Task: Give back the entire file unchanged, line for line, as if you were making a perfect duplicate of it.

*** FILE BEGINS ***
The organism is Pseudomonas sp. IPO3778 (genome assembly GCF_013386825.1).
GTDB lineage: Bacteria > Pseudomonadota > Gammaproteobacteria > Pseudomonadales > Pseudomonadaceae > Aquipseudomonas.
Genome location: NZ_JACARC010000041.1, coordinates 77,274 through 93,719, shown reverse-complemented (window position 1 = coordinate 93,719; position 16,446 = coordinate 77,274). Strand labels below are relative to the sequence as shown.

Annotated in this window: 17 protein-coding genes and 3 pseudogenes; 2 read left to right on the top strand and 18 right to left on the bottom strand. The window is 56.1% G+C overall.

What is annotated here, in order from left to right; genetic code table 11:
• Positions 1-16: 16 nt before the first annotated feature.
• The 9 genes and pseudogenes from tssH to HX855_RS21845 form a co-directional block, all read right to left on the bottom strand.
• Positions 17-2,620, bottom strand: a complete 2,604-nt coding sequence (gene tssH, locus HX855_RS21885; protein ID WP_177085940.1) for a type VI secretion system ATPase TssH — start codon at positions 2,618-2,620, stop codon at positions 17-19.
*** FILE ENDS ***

The organism is Pseudomonas sp. IPO3778 (genome assembly GCF_013386825.1).
GTDB lineage: Bacteria > Pseudomonadota > Gammaproteobacteria > Pseudomonadales > Pseudomonadaceae > Aquipseudomonas.
Genome location: NZ_JACARC010000041.1, coordinates 77,274 through 93,719, shown reverse-complemented (window position 1 = coordinate 93,719; position 16,446 = coordinate 77,274). Strand labels below are relative to the sequence as shown.

Annotated in this window: 17 protein-coding genes and 3 pseudogenes; 2 read left to right on the top strand and 18 right to left on the bottom strand. The window is 56.1% G+C overall.

What is annotated here, in order from left to right; genetic code table 11:
• Positions 1-16: 16 nt before the first annotated feature.
• The 9 genes and pseudogenes from tssH to HX855_RS21845 form a co-directional block, all read right to left on the bottom strand.
• Positions 17-2,620, bottom strand: a complete 2,604-nt coding sequence (gene tssH, locus HX855_RS21885; protein ID WP_177085940.1) for a type VI secretion system ATPase TssH — start codon at positions 2,618-2,620, stop codon at positions 17-19.